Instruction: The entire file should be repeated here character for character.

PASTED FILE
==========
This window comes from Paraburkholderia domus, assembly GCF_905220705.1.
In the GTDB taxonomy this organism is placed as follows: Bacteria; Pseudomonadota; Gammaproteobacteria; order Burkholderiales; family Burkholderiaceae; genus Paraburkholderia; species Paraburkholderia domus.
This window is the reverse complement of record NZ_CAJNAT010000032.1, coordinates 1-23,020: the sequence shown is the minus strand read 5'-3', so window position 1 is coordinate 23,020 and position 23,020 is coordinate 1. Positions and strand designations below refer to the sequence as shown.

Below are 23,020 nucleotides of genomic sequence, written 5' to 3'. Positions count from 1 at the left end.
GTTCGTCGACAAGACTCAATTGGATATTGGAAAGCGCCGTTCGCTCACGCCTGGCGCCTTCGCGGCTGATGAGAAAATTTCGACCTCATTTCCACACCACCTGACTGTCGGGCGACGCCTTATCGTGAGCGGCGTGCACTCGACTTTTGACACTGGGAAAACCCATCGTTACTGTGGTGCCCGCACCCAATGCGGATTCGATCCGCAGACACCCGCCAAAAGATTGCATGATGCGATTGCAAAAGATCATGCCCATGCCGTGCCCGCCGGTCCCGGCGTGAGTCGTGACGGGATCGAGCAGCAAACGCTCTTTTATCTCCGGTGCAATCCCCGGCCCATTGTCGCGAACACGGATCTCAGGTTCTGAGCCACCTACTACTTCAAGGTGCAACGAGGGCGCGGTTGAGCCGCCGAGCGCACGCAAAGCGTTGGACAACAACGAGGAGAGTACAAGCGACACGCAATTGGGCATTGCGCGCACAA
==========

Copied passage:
This window comes from Paraburkholderia domus, assembly GCF_905220705.1.
In the GTDB taxonomy this organism is placed as follows: Bacteria; Pseudomonadota; Gammaproteobacteria; order Burkholderiales; family Burkholderiaceae; genus Paraburkholderia; species Paraburkholderia domus.
This window is the reverse complement of record NZ_CAJNAT010000032.1, coordinates 1-23,020: the sequence shown is the minus strand read 5'-3', so window position 1 is coordinate 23,020 and position 23,020 is coordinate 1. Positions and strand designations below refer to the sequence as shown.

Below are 23,020 nucleotides of genomic sequence, written 5' to 3'. Positions count from 1 at the left end.
GTTCGTCGACAAGACTCAATTGGATATTGGAAAGCGCCGTTCGCTCACGCCTGGCGCCTTCGCGGCTGATGAGAAAATTTCGACCTCATTTCCACACCACCTGACTGTCGGGCGACGCCTTATCGTGAGCGGCGTGCACTCGACTTTTGACACTGGGAAAACCCATCGTTACTGTGGTGCCCGCACCCAATGCGGATTCGATCCGCAGACACCCGCCAAAAGATTGCATGATGCGATTGCAAAAGATCATGCCCATGCCGTGCCCGCCGGTCCCGGCGTGAGTCGTGACGGGATCGAGCAGCAAACGCTCTTTTATCTCCGGTGCAATCCCCGGCCCATTGTCGCGAACACGGATCTCAGGTTCTGAGCCACCTACTACTTCAAGGTGCAACGAGGGCGCGGTTGAGCCGCCGAGCGCACGCAAAGCGTTGGACAACAACGAGGAGAGTACAAGCGACACGCAATTGGGCATTGCGCGCACAA